Slow Down (I haven't got the lungs for it)
Week twenty one in 'wake up'
It’s crazy to think that week twenty one’s challenge in ‘wake up’; every day I will walk five times slower than I ordinarily do to a destination of my choice, initially put me on a downer. The simple and very easy challenge brought back a few painful memories which basically for the last three years has had me marching everywhere when everybody else walk’s. I rarely walk, I always march.
Three years ago I was struggling with my asthma. I woke up one morning and it was like a great weight was sitting on my chest collapsing my lungs. Every breath felt like my last, every breath was a desperate clutch at some air. I genuinely thought my time was up. I can’t stress this enough I genuinely thought it was the end. I’d had two bad attacks in my life and thought this was third time unlucky. Fortunately thanks to a doctor at Worcester hospital and a new drug everything turned out fine. The drug was so new that when I collected my prescription chemist’s got over excited about handing it out, “I’ve never heard/seen that one before.”
Between the depressing diagnoses that I was now declared with COPD and my lung capacity was 30% the good doctor suggested I get out of breath as often as I could to stretch my lungs and build up muscle strength, the more out of breath the better. Since then I’ve been on a mission – not to walk but to march and I never want to stop marching. The benefits over time have paid dividends (I climbed Ben Nevis two years later). That’s why there was a tinge of gloom with the challenge.
But I’m in ‘wake up’ to better myself so when the gloom had lifted (about twenty minutes later) I laughed because slowing my walking down by five times is the equivalent of most people’s normal speed! I didn’t think I could lose the challenge and off I went.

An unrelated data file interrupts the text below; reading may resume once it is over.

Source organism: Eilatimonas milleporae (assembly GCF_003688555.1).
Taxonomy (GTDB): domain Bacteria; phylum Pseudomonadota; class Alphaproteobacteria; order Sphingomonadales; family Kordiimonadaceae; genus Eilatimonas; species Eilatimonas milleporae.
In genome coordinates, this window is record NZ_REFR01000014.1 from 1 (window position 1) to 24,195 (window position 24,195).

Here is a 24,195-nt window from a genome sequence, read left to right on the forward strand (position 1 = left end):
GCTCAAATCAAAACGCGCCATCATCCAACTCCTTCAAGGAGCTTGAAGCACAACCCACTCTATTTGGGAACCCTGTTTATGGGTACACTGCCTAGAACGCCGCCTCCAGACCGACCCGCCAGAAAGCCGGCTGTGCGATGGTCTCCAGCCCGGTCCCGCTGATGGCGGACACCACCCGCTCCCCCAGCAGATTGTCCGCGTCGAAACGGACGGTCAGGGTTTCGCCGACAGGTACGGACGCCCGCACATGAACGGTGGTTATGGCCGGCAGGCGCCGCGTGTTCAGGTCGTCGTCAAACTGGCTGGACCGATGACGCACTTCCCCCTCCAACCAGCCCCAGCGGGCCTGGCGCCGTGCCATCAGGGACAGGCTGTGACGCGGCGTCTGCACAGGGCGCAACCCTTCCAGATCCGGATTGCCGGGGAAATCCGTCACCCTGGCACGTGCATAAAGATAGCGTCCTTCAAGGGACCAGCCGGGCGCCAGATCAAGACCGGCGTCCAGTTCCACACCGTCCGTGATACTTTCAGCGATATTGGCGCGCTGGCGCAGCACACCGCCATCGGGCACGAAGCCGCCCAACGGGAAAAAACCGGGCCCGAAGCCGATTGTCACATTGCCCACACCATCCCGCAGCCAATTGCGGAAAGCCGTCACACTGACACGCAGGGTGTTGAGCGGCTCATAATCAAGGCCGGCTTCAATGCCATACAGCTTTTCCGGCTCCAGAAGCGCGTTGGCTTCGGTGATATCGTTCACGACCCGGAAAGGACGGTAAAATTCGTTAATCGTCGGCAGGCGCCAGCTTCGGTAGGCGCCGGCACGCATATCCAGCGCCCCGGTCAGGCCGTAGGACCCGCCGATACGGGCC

On the first day I decided to stroll up to the local shops. I found walking five times slower a real drag and unnatural. I felt as slow as a slug but tried to clear my mind of any negativity. I looked down at the grass and forty yards later I looked up and I seemed a thousand miles away from where I wanted to be, it was like I was walking backwards and treading toffee. The frustration of this slow pace coupled with what is always in the back of my mind with regards to my asthma and what the doctor said three years ago made me stop, throw my rattle out of the pram and quickly march back to the pub and listen to the Jam’s album All Mod Cons to fire up some energy.
Back at the pub I realised I’d failed and yet I didn’t even care about this failure because I want to march, I don’t want to walk slowly, I want my lungs full and working to full capacity! But I don’t like failure and thought I’d give the challenge another go the following day.
My failure to carry out a simple task worried me a little and there was a deep discussion in my head with different voices saying this while other voices said that. The general gist by day two was to pull up my socks and get on with it. But the overriding voice, the one I completely listen to when push comes to shove, said I just couldn’t do it. I wasn’t being stubborn I just wanted and needed to work those lungs. Walking slowly wasn’t for me. I decided for the following three days to spend time looking out of the window and meditating. It wasn’t the same but similar in the sense I was slowing down and observing what was around me and connecting with me and some inner thoughts.
Week twenty one’s challenge was one of the easiest anyone could ask for but I just couldn’t do it. However I wasn’t prepared to give myself a hard time over it. I know why I couldn’t do it. It will be something I will work on in my own time but as an experiment I just couldn’t get in the right frame of mind, I’ve just got to work those lungs. Even though I failed in the challenge in a strange way I feel positive about it and that can only be a good thing in truly waking up.